try listening to the DVD/A, Perception disc
Blows away the Atmos version, IMHO
 

cdheer

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You may be right, I'd need to revisit all the figuring. I have a pet peeve about any expression in 'bits per second' with these (relatively) large file and bandwidth numbers, I just find bytes easier to get my mind around. There is some argument that when talking about bandwidth vs file sizes that 'bits' make more sense but I can't remember how it goes and also suspect it's rooted in some reasons from the past that may not make sense anymore.
In the networking business, everything is bits/second. I presume this is because data is still sent sequentially.
 

himey

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try listening to the DVD/A, Perception disc
Blows away the Atmos version, IMHO
For the DVDA to "blow away" the Atmos mix, that would mean the Atmos mix would have to be pretty poor, which certainly isn't the case. I personally think they both sound great on my system. It's a shame that the Atmos mix doesn't sound good on your setup. Most people here think it sounds great like the person you originally quoted.
 

himey

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Hello everyone, seems like a great community here, happy to join.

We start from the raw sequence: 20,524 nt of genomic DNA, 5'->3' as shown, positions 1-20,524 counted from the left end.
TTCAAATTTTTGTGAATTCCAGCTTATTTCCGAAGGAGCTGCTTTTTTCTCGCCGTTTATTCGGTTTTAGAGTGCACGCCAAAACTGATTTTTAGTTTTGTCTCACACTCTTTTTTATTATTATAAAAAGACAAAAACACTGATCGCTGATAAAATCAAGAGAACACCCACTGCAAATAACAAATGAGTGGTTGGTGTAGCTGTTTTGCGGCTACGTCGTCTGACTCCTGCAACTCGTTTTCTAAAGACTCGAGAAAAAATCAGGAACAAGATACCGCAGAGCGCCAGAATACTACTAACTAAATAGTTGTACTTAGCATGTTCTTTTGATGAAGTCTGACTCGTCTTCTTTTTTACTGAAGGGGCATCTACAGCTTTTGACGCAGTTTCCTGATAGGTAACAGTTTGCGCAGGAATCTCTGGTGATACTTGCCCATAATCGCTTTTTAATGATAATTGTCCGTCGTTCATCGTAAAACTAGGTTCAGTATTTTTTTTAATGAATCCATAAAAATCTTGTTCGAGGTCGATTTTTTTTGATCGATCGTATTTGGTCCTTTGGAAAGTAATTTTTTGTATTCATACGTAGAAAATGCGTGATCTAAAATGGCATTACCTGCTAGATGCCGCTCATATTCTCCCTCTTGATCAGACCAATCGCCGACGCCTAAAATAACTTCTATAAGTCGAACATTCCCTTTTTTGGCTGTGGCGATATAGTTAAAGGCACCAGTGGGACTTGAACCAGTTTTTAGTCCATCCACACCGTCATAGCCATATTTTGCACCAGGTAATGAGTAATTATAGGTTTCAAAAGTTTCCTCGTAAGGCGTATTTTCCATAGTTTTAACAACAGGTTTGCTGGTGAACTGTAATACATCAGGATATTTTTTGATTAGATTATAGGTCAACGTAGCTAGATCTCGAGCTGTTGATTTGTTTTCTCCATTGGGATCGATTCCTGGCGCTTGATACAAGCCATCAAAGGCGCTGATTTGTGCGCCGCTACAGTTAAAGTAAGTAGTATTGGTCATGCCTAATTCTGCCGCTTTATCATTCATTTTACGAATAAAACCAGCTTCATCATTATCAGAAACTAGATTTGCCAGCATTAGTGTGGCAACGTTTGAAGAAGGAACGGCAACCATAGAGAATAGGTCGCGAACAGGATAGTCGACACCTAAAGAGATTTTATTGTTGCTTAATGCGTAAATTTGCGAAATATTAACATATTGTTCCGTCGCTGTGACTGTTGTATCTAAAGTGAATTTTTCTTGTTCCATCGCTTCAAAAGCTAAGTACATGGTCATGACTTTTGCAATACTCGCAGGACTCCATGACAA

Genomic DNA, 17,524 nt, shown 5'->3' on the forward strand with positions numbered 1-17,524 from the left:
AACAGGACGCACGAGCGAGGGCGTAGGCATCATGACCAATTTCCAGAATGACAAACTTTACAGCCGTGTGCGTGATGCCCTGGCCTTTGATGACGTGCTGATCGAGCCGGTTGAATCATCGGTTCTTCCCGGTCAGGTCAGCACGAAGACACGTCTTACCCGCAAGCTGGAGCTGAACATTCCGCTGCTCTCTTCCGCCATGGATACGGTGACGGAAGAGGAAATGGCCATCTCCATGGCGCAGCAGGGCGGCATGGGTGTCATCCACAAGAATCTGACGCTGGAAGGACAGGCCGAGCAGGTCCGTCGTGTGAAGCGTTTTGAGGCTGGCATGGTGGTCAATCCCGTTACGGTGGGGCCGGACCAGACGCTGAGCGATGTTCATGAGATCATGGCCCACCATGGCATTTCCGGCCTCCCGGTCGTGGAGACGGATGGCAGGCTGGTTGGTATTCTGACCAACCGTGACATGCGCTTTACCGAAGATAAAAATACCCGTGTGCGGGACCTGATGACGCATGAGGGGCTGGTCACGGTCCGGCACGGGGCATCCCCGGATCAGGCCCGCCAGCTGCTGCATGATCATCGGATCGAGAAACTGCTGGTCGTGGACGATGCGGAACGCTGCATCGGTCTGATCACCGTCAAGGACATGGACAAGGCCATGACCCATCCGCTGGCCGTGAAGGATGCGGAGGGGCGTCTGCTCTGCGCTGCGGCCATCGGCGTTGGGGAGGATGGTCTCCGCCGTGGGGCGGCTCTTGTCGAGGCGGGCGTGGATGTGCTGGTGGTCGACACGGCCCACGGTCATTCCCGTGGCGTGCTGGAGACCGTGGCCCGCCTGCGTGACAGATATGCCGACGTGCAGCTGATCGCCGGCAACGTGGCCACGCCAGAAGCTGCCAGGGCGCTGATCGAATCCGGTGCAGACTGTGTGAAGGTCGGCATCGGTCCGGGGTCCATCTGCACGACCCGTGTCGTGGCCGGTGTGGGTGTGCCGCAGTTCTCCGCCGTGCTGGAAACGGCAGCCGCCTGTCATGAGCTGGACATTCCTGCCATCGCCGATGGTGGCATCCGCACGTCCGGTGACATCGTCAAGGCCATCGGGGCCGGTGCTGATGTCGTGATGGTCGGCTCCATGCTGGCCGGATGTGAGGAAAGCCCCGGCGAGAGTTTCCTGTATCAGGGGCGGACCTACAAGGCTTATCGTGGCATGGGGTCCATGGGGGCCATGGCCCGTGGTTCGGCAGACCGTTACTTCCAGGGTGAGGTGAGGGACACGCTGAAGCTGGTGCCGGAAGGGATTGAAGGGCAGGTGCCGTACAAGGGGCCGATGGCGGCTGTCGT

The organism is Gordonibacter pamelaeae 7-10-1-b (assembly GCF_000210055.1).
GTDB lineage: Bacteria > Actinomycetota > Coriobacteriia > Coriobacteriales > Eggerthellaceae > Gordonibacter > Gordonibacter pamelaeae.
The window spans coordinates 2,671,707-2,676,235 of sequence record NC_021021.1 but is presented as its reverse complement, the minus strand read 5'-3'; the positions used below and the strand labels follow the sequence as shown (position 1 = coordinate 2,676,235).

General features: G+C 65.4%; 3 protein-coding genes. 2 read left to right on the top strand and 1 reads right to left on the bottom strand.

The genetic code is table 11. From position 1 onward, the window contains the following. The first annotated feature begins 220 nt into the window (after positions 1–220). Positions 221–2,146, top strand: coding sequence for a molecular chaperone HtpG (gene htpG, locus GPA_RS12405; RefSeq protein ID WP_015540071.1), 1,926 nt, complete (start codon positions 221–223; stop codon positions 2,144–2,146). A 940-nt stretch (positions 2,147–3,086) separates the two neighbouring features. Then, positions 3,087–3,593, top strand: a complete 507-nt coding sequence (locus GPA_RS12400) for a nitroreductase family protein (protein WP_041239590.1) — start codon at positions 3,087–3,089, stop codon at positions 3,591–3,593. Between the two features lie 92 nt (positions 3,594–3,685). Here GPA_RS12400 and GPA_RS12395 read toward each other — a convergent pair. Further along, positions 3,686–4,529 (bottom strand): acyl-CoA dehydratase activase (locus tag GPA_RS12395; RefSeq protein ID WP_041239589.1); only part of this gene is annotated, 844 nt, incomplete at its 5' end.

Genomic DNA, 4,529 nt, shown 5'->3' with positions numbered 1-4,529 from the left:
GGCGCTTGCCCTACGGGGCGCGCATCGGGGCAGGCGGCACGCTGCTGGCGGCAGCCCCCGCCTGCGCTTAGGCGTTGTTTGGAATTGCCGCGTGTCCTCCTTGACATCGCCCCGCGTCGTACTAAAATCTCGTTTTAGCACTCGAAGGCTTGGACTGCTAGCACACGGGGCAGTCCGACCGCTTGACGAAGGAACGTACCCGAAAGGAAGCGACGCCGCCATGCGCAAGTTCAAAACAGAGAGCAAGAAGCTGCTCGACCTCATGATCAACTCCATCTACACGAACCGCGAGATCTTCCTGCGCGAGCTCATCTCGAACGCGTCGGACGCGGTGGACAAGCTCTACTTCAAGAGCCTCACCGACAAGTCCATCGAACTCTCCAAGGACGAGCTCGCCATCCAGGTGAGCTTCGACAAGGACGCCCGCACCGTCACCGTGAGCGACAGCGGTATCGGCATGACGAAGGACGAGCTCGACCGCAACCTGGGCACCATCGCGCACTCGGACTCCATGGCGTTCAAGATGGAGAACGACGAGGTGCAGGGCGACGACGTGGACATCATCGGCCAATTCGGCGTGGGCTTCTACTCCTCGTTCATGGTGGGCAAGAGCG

Im a mix engineer who is just starting getting into atmos mixing. In my studio i have a 9.2.4 setup and am able to stream via 4K Apple TV into a tonewinner At300 receiver going into Avid Matrix router to my speakers. When listening to ADM files straight from the dolby renderer, all mixes sound pristine in all channels, however ive noticed when streaming from Apple and Tidal when I solo certain surround channels I get a sort of garbled digital artifacty sound. Similar to how a low res mp3 sounds. I notice it the most in the heights but its sometimes bad in the surrounds for certain songs. usually the L, R and C channels sound clean. Ive tried using the amazon fire cube as well and different HDMI cables and have the exact same result. My internet connection is very strong. I have an ADM file of a mix that is also on streaming so I was able to directly compare and the difference is a pretty dramatic loss in quality. Im wondering if anyone else has noticed this or has any ideas of what is causing it? I have heard that this could be related to the Dolby Digital plus JOC encoding that happens when these files are streaming.